In 2001, the most famous Indian dish in foreign restaurants, chicken tikka masala, was declared as the “National Dish of Britain” by British Foreign Secretary Robin Cook. However, this delicious dish is not entirely Indian after all, as some theories point towards its British-Bangladeshi origin. The invention of this dish, along with many controversial theories, is related to the invention of tandoor clay ovens around 5000 years ago. At that time, people realized that cooking chicken in these tandoors altered the taste to a great extent.
However, the existence of small square chicken pieces without bones that we call tikka today is related to Mughal Emperor Babur. The tale says that Babur was afraid of choking on the chicken bones and so he ordered his chefs to remove the bones before putting the chicken in tandoor. Sure, the request may high maintenance, but his paranoia did usher in a new way of preparing chicken!
Then during the rule of British on India, the British took great interest in exploring the diverse lifestyle of this multicultural country. Various spices of Indian origin were being imported to the UK due to the British love of the spices’ exotic aroma and flavor profiles. These ingredients were responsible for the hybrid dishes with Anglo-Indian taste. One such recipe was “curry” which gained popularity in Britain.
In 1950, a vast number of Indians, Pakistanis, and Bangladeshis immigrated to the United Kingdom and opened restaurants serving tandoori food all over the country. A universal tale states that around the late 1960’s, a British gentleman in Glasgow, Scotland, while having a meal in an Indian restaurant run by Bangladeshi Chefs, complained that his chicken tikka was too dry for his taste and demanded some alterations in the traditional recipe. The chef then took the dry chicken tikka back into the kitchen and tossed it into canned tomato soup and yogurt and presented it with some Indian spices. He was instantly impressed with the newly presented dish. Thus, this hybrid dish which suited the British taste buds perfectly was named as chicken tikka masala.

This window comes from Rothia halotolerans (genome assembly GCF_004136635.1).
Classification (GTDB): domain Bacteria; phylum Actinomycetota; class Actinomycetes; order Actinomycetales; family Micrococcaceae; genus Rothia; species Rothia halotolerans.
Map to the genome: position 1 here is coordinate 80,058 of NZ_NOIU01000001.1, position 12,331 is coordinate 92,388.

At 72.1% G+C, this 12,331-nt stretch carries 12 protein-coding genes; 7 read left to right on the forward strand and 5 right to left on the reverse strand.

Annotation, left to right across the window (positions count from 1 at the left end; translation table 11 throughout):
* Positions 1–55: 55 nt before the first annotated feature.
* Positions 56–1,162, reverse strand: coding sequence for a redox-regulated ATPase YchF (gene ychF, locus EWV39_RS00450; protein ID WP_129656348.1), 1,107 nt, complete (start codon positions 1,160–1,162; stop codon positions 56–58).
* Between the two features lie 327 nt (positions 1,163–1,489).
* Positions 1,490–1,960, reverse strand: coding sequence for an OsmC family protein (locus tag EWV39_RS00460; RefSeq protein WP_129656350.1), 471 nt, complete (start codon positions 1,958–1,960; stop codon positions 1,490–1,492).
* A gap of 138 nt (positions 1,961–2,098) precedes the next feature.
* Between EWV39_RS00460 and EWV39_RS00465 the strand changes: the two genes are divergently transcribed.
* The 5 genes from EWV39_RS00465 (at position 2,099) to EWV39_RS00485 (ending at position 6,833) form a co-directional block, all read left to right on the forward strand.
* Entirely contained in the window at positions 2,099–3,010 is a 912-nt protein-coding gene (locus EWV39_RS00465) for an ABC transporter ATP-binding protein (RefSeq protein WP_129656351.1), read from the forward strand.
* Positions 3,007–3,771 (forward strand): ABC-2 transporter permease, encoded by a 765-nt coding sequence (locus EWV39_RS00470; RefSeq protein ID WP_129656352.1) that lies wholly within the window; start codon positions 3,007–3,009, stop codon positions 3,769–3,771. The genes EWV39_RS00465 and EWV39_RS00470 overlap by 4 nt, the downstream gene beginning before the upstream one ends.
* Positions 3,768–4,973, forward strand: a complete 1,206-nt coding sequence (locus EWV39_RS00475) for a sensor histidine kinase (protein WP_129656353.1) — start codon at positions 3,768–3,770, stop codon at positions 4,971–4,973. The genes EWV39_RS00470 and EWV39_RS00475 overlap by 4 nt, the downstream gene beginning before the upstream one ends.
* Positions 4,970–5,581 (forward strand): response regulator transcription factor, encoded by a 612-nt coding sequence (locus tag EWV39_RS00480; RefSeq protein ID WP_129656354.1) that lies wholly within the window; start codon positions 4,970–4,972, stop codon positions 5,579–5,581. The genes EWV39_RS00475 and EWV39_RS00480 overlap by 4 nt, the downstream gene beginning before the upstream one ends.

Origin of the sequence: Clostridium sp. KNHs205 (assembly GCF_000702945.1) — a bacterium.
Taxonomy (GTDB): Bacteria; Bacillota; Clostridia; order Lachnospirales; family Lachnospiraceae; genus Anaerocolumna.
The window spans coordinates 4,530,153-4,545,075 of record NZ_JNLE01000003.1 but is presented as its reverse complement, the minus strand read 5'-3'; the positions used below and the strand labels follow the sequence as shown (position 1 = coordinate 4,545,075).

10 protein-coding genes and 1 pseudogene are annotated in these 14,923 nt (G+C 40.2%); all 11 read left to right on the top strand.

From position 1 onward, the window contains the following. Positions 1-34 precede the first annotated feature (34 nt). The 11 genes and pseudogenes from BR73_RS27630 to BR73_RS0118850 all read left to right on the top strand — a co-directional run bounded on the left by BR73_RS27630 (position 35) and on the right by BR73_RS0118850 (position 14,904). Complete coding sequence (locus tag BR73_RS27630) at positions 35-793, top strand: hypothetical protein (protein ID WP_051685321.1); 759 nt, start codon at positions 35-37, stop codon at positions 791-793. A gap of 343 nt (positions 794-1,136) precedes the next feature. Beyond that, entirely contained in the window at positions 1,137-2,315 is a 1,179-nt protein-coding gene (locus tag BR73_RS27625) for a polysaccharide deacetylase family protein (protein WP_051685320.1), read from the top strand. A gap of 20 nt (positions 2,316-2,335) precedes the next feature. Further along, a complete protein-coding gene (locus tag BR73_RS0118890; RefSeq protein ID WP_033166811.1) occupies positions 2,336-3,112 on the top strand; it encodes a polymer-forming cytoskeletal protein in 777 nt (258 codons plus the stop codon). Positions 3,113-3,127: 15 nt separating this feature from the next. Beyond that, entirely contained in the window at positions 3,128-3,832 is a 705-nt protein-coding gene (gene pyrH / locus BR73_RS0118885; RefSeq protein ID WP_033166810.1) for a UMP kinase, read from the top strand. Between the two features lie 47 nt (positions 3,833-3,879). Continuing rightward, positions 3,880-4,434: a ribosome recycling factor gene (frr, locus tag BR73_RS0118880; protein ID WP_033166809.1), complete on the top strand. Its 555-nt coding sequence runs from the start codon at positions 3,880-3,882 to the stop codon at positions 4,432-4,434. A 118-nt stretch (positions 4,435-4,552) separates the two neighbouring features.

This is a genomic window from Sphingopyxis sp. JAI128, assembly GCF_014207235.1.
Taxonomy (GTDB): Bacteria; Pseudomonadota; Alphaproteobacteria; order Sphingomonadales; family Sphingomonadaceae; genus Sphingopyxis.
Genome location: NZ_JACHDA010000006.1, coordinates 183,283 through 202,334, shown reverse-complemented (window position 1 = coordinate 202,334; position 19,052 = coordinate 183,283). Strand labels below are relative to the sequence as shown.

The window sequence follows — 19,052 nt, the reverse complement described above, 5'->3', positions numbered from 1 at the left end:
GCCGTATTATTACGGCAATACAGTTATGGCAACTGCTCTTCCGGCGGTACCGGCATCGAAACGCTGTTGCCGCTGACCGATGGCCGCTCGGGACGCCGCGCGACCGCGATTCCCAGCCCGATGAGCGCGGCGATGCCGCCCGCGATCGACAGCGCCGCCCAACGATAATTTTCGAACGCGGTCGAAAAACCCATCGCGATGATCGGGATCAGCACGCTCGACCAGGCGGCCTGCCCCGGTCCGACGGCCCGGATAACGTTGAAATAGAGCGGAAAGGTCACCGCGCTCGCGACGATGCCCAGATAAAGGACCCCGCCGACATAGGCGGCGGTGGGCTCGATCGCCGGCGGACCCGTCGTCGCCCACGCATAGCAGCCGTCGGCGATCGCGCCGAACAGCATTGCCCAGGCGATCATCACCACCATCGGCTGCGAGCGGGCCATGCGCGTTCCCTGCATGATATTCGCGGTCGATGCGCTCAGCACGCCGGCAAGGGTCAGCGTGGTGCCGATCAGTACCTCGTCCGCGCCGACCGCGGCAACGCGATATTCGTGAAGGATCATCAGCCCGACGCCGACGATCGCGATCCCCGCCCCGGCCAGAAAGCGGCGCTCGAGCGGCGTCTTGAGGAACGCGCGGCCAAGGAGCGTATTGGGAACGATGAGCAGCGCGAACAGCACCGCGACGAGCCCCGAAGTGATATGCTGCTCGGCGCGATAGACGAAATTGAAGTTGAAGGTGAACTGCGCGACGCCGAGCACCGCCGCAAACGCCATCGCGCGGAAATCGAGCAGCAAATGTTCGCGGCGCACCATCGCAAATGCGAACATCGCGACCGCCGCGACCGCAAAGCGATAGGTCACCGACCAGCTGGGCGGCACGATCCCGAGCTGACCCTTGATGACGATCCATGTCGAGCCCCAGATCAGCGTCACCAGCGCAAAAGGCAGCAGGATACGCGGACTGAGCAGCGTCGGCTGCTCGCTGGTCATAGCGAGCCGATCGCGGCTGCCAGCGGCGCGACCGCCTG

This accidental invention became so popular with British people that the restaurant owner actually had to alter his original menu to add this makeshift dish. The only difference was that he started adding fresh tomatoes with cream in place of canned tomato soup.
Some food experts argue that this tale is not authentic and believe that this dish originated in British India where its spicy precedent was toned down with cream to better suit British palletes. Regardless of its unsolved origin mystery, chicken tikka masala has been ruling the food kingdom ever since its existence. Moreover, the recipe varies from place to place; the curry can be orange, red and even green and the taste also varies from spicy hot to mild creamy.
As the British power grew in India, the influence was felt on both sides. Indians living in the UK at first were from naval shipping backgrounds or were brought to London as servants by East India Company. Indians have altered the food culture of Britain, and it started with the opening of the first Indian restaurant in London, more than 100 years ago. For example, London’s oldest surviving Indian restaurant Veeraswamy has been around since 1926; but it didn’t serve typical Indian food. The British customers were served a version of Indian food, which was comparatively less spicy. However, when Mathrani bought the restaurant in 1997, his sole mission was to serve real and authentic Indian food that is actually found in Indian homes.
The main reason behind the popularity of Indian food all around the globe is the intoxicating aroma along with spices mixture. Indian dishes cover around six tastes – spicy, sweet, sour, salty, sharp and bitter and the dishes try to balance each of these flavors. Some of the common Indian spices have numerous health benefits which attracted the British to adopt their cuisine. London has more Indian restaurants than Mumbai, and the majority of the owners are of Bangladeshi origin. In Glasgow, the majority of ownership comes from Punjabis. Currently, the visitors can spot at least two Indian restaurants walking down a street in Britain! With desi cuisine having such a stronghold on the collective British appetite, it only makes sense then that it is an Indian tasting dish, chicken tikka masala, that has secured its status as the national dish!